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  • Writer's pictureshazia faisal

Heart Health and Menopause

Cardiovascular disease is more prevalent in women after menopause. The hormonal changes that occur during menopause can bring increased cardiovascular risk in the form of higher blood pressure and cholesterol levels. Post-menopausal women have higher total body fat mass, fat% and large waist circumference than pre-menopausal women, as reported by some studies.

How oestrogen protect a women's heart? Oestrogen acts on the liver to cause an overall reduction in the total amount of cholesterol in the body. Oestrogen increases HDL ( good quality cholesterol) and reduces artery -clogging LDL cholesterol.

Oestrogen helps to keep blood pressure down by helping women arteries to be more flexible and strengthening their interior walls. This allow arteries to expand and relax to blood flow.

Menopausal changes are a natural part of the ageing process. Although they cannot be reversed, medical treatment and lifestyle approaches can help reduce the severity of symptoms. It is important to review and alter youraccommodate diet as you approach menopause so that your body is able to cope with all hormonal changes.

Dietary Fats

Too much saturated fats in your

diet can increase your blood cholesterol levels. High blood cholesterol levels have been proven to worsen heart health.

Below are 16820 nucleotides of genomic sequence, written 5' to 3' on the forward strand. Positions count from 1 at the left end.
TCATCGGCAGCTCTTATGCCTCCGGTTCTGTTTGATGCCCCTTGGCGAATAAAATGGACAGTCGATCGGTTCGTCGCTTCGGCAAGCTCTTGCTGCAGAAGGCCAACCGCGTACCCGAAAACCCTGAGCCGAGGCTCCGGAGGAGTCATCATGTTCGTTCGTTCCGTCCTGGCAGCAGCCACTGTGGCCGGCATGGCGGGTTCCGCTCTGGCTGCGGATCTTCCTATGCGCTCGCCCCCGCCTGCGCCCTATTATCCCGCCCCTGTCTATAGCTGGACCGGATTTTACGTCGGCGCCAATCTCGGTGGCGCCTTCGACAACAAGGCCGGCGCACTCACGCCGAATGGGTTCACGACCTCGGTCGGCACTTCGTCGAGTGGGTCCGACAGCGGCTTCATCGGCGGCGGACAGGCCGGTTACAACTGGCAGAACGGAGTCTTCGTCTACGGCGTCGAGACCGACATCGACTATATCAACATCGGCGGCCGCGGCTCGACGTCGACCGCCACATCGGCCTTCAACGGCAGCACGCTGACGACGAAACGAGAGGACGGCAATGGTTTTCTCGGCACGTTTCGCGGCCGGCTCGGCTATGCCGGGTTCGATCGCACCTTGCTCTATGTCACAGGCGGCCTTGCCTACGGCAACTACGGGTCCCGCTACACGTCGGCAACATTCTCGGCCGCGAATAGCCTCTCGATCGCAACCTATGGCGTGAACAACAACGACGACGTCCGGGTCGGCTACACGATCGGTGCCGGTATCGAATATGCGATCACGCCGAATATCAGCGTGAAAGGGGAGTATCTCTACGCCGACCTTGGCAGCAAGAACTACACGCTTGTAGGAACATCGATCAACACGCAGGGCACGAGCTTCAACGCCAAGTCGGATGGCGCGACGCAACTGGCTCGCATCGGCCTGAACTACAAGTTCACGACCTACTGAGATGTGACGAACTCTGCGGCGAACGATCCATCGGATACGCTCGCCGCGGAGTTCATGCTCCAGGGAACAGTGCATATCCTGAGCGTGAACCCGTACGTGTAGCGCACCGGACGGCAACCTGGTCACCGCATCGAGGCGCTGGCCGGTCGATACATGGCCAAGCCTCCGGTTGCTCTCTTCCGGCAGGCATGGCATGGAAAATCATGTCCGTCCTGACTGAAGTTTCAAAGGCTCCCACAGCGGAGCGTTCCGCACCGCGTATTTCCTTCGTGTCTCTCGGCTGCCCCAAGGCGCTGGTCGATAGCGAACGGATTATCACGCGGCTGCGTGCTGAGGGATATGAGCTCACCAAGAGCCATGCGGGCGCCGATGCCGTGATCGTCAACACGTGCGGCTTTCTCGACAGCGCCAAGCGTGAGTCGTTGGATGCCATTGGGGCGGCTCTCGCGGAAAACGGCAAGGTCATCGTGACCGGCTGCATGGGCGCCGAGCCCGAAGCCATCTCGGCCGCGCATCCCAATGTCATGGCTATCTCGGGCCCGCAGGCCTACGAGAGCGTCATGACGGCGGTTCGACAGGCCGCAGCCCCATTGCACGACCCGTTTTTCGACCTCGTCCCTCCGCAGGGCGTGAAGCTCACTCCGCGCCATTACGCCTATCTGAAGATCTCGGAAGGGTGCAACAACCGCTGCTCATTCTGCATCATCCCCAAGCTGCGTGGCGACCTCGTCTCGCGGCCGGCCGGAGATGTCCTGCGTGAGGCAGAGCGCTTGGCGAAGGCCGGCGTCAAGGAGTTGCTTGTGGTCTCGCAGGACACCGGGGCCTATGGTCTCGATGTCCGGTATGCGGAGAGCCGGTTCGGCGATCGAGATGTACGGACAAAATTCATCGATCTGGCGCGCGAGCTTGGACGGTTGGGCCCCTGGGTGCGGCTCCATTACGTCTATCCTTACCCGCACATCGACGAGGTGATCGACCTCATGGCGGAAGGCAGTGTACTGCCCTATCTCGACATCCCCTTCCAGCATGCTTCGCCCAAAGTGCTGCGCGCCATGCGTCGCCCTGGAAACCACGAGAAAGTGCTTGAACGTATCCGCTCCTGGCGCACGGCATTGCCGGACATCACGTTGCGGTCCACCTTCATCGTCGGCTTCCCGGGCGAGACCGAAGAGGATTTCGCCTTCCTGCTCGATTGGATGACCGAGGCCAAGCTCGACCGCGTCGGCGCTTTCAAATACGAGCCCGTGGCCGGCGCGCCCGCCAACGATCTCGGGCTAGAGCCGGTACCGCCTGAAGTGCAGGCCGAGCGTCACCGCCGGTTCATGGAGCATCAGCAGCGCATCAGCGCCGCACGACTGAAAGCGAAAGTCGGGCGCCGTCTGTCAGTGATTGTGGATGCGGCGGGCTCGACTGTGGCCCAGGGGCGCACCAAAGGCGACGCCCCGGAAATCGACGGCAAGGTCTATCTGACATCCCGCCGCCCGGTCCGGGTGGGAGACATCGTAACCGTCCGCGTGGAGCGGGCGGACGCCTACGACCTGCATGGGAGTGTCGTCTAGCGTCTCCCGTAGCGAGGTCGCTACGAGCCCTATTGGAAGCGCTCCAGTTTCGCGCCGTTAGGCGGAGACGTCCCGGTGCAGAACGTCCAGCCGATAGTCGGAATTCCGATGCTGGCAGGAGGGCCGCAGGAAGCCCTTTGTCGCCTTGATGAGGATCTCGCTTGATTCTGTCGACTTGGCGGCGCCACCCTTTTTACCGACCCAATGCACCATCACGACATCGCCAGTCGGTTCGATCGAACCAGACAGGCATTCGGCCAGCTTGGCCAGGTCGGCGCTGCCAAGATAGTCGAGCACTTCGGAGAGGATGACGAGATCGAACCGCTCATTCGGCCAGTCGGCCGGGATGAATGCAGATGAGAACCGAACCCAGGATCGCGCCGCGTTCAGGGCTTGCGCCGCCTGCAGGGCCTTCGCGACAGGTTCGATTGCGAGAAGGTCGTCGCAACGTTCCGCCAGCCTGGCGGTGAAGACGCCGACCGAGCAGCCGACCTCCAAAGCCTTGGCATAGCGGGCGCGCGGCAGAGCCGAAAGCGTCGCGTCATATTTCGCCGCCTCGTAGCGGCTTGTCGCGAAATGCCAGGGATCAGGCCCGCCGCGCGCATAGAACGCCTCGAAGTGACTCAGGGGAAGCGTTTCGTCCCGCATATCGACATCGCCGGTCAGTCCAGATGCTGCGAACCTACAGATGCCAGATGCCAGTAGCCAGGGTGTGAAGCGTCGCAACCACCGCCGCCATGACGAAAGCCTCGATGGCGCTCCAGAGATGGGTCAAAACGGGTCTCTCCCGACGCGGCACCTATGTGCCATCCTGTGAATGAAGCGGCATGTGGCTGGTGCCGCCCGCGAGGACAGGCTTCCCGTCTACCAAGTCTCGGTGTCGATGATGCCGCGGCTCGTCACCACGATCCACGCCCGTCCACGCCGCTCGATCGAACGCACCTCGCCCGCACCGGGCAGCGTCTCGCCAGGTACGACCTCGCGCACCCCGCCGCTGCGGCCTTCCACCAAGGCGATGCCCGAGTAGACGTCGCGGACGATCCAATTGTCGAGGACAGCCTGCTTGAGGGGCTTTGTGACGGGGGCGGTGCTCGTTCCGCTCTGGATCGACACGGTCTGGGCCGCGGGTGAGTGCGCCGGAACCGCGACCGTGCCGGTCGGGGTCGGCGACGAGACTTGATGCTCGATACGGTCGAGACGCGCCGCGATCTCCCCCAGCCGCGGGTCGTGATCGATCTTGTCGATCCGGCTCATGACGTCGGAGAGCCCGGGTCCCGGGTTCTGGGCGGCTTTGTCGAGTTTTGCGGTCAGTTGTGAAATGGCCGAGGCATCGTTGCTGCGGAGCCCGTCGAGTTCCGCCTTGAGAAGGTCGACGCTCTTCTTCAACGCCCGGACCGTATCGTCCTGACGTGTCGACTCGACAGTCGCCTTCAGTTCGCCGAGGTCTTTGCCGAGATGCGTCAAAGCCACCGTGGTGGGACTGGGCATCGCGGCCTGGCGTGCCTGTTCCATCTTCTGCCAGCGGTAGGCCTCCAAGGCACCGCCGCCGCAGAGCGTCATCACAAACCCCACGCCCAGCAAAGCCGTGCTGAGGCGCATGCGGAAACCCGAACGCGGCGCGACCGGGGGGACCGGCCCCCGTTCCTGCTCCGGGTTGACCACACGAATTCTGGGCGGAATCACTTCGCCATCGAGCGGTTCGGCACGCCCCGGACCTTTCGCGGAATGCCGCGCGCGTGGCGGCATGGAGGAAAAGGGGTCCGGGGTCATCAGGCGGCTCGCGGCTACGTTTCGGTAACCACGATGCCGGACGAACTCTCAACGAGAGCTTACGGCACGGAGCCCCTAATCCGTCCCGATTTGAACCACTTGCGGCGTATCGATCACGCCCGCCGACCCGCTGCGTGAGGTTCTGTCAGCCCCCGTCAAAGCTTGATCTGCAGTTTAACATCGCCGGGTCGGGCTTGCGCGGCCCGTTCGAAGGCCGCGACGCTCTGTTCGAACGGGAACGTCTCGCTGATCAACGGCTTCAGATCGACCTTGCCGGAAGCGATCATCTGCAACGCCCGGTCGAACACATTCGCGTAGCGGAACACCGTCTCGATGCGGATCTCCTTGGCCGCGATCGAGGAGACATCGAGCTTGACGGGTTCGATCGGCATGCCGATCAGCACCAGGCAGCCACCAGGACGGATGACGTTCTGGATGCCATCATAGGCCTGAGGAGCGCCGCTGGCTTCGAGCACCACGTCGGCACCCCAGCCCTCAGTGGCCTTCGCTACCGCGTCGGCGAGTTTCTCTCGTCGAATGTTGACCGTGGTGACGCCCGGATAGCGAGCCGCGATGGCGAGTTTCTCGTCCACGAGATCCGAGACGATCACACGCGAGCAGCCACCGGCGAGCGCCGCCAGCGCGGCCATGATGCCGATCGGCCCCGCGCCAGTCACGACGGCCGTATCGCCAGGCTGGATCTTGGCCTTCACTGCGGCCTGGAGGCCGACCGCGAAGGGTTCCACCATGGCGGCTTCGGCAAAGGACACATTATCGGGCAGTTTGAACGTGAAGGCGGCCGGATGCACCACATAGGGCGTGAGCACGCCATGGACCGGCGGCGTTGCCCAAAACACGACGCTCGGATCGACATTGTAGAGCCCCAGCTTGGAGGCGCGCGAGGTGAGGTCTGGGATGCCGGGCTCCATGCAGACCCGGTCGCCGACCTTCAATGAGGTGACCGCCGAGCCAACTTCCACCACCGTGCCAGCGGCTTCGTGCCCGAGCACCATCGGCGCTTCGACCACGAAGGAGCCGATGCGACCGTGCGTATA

The right balance of dietary fats is key to a healthy heart. Unsaturated fats,when enjoyed in moderation, offer significant benefits for heart health. Rather than aiming for a low-fat diet, the focus should be on making smart choices in fat consumption.

The most beneficial step you can take is to reduce the intake of saturated fats, commonly found in animal products and processed foods, and replace with heart-healthy unsaturated fats.

This simple shift in your diet can lead to improvements in cholesterol levels and contribute to overall health.

Saturated fats are predominantly found in animal foods: all meats, animal fats e.g., butter lard, suet, duck fat, full-fat dairy products, cakes, rich biscuits, creamy sauces etc.

Unsaturated fats are mainly found in plant foods like vegetable oils and spreads, nuts, seeds, avocados and oil-rich fish such as sardines, pilchards, trout, salmon.

Nuts are nutritional powerhouses, providing fibre and vitamins and minerals. They are especially great for heart health because they provide heart-healthy unsaturated fats.

Oats and barley contain a type of fibre, beta-glucan, which has been proven to lower blood

cholesterol when consumed in the right quantities.

Other than Fats

Keeping salt intakes to a minimum – not more than one teaspoon(5g) of salt per day – can help maintain normal blood pressure, which is important for heart health. Most of the salt in our diet comes from highly-processed foods such as processed meats (salamis, tinned meat, pies, sausages, bacon and sausage rolls), soups, sauces, fast food, takeaways and savoury snacks.

Cut out Alchohol, which is high in calories and plays havoc with hormonal imbalance. Heavy drinking can lead to depression and exacerbates smenopausal symptoms like hot flushes, night sweats and insomnia.

Get more Active : Midlife women who exercise regularly have lower weight, BP, and blood glucose levels, as well as healthier cholesterol levels.

Quitting smoking: Smoking makes LDL (the bad kind) ‘stickier’ – so it clings to your artery walls, clogs them up and lowers HDL cholesterol levels (the good kind), which normally takes cholesterol away from the artery walls. Smoking damages the walls of your arteries, and cholesterol collects in the damaged areas.


If you need more tips for better heart health, Download this infographic

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